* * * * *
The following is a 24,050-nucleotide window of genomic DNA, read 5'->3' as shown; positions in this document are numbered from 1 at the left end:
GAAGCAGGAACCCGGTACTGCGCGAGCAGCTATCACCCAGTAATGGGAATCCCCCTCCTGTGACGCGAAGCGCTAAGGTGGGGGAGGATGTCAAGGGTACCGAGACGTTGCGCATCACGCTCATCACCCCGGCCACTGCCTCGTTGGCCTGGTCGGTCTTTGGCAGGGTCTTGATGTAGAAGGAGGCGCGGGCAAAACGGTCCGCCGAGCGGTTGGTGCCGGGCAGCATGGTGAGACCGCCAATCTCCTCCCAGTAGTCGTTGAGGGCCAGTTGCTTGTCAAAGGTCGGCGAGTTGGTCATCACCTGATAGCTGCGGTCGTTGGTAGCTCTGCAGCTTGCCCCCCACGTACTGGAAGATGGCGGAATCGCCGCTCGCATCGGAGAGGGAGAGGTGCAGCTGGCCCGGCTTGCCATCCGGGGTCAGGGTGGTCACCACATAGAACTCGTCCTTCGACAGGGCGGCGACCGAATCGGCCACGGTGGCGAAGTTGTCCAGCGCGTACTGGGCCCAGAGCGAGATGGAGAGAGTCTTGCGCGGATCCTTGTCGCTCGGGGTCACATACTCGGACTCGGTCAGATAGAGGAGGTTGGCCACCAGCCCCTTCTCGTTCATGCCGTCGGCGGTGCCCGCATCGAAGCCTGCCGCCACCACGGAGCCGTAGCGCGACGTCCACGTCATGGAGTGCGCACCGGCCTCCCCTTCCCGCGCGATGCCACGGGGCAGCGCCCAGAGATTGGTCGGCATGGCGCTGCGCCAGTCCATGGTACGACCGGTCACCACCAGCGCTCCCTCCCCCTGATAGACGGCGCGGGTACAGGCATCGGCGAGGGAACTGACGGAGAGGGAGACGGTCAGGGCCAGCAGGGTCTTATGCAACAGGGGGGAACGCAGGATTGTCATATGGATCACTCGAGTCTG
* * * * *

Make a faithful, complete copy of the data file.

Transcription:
The following is a 24,050-nucleotide window of genomic DNA, read 5'->3' as shown; positions in this document are numbered from 1 at the left end:
GAAGCAGGAACCCGGTACTGCGCGAGCAGCTATCACCCAGTAATGGGAATCCCCCTCCTGTGACGCGAAGCGCTAAGGTGGGGGAGGATGTCAAGGGTACCGAGACGTTGCGCATCACGCTCATCACCCCGGCCACTGCCTCGTTGGCCTGGTCGGTCTTTGGCAGGGTCTTGATGTAGAAGGAGGCGCGGGCAAAACGGTCCGCCGAGCGGTTGGTGCCGGGCAGCATGGTGAGACCGCCAATCTCCTCCCAGTAGTCGTTGAGGGCCAGTTGCTTGTCAAAGGTCGGCGAGTTGGTCATCACCTGATAGCTGCGGTCGTTGGTAGCTCTGCAGCTTGCCCCCCACGTACTGGAAGATGGCGGAATCGCCGCTCGCATCGGAGAGGGAGAGGTGCAGCTGGCCCGGCTTGCCATCCGGGGTCAGGGTGGTCACCACATAGAACTCGTCCTTCGACAGGGCGGCGACCGAATCGGCCACGGTGGCGAAGTTGTCCAGCGCGTACTGGGCCCAGAGCGAGATGGAGAGAGTCTTGCGCGGATCCTTGTCGCTCGGGGTCACATACTCGGACTCGGTCAGATAGAGGAGGTTGGCCACCAGCCCCTTCTCGTTCATGCCGTCGGCGGTGCCCGCATCGAAGCCTGCCGCCACCACGGAGCCGTAGCGCGACGTCCACGTCATGGAGTGCGCACCGGCCTCCCCTTCCCGCGCGATGCCACGGGGCAGCGCCCAGAGATTGGTCGGCATGGCGCTGCGCCAGTCCATGGTACGACCGGTCACCACCAGCGCTCCCTCCCCCTGATAGACGGCGCGGGTACAGGCATCGGCGAGGGAACTGACGGAGAGGGAGACGGTCAGGGCCAGCAGGGTCTTATGCAACAGGGGGGAACGCAGGATTGTCATATGGATCACTCGAGTCTG